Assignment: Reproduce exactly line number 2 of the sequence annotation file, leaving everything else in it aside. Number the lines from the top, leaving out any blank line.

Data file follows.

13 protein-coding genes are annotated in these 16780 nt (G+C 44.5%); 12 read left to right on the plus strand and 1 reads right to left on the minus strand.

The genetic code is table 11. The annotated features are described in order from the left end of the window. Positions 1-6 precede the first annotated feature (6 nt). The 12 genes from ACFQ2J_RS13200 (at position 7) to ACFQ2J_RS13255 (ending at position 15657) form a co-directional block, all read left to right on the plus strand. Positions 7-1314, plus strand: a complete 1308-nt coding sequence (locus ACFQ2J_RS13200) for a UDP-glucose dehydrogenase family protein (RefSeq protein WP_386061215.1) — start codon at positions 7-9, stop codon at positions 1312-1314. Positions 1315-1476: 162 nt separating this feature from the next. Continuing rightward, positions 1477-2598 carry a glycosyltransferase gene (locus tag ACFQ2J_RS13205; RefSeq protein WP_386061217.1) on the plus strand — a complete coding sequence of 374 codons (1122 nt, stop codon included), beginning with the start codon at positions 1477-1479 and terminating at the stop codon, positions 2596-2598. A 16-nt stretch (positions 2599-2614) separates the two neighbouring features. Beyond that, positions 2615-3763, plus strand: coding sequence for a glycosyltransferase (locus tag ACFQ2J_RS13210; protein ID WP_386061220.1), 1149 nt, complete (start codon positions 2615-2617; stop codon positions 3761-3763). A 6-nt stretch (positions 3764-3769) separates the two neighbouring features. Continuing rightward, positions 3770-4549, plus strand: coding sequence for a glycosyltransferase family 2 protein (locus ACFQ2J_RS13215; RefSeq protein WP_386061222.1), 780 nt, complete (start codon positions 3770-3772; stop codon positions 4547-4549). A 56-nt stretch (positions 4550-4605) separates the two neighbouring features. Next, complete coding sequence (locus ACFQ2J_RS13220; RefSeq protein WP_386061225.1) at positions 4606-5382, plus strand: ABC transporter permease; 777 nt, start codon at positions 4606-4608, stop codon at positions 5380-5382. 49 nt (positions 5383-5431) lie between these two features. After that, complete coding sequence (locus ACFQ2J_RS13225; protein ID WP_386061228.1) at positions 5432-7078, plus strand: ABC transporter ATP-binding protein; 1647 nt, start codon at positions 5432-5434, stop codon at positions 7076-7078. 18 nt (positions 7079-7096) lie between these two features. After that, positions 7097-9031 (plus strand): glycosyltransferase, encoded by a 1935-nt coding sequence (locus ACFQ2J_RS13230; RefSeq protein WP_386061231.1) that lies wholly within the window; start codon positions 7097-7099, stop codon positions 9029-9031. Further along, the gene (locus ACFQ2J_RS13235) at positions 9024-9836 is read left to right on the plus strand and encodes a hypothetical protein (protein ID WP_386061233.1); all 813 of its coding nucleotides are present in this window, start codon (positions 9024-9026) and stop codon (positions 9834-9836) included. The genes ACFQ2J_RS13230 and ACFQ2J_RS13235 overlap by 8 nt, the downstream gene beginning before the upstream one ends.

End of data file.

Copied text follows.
The genetic code is table 11. The annotated features are described in order from the left end of the window. Positions 1-6 precede the first annotated feature (6 nt). The 12 genes from ACFQ2J_RS13200 (at position 7) to ACFQ2J_RS13255 (ending at position 15657) form a co-directional block, all read left to right on the plus strand. Positions 7-1314, plus strand: a complete 1308-nt coding sequence (locus ACFQ2J_RS13200) for a UDP-glucose dehydrogenase family protein (RefSeq protein WP_386061215.1) — start codon at positions 7-9, stop codon at positions 1312-1314. Positions 1315-1476: 162 nt separating this feature from the next. Continuing rightward, positions 1477-2598 carry a glycosyltransferase gene (locus tag ACFQ2J_RS13205; RefSeq protein WP_386061217.1) on the plus strand — a complete coding sequence of 374 codons (1122 nt, stop codon included), beginning with the start codon at positions 1477-1479 and terminating at the stop codon, positions 2596-2598. A 16-nt stretch (positions 2599-2614) separates the two neighbouring features. Beyond that, positions 2615-3763, plus strand: coding sequence for a glycosyltransferase (locus tag ACFQ2J_RS13210; protein ID WP_386061220.1), 1149 nt, complete (start codon positions 2615-2617; stop codon positions 3761-3763). A 6-nt stretch (positions 3764-3769) separates the two neighbouring features. Continuing rightward, positions 3770-4549, plus strand: coding sequence for a glycosyltransferase family 2 protein (locus ACFQ2J_RS13215; RefSeq protein WP_386061222.1), 780 nt, complete (start codon positions 3770-3772; stop codon positions 4547-4549). A 56-nt stretch (positions 4550-4605) separates the two neighbouring features. Next, complete coding sequence (locus ACFQ2J_RS13220; RefSeq protein WP_386061225.1) at positions 4606-5382, plus strand: ABC transporter permease; 777 nt, start codon at positions 4606-4608, stop codon at positions 5380-5382. 49 nt (positions 5383-5431) lie between these two features. After that, complete coding sequence (locus ACFQ2J_RS13225; protein ID WP_386061228.1) at positions 5432-7078, plus strand: ABC transporter ATP-binding protein; 1647 nt, start codon at positions 5432-5434, stop codon at positions 7076-7078. 18 nt (positions 7079-7096) lie between these two features. After that, positions 7097-9031 (plus strand): glycosyltransferase, encoded by a 1935-nt coding sequence (locus ACFQ2J_RS13230; RefSeq protein WP_386061231.1) that lies wholly within the window; start codon positions 7097-7099, stop codon positions 9029-9031. Further along, the gene (locus ACFQ2J_RS13235) at positions 9024-9836 is read left to right on the plus strand and encodes a hypothetical protein (protein ID WP_386061233.1); all 813 of its coding nucleotides are present in this window, start codon (positions 9024-9026) and stop codon (positions 9834-9836) included. The genes ACFQ2J_RS13230 and ACFQ2J_RS13235 overlap by 8 nt, the downstream gene beginning before the upstream one ends.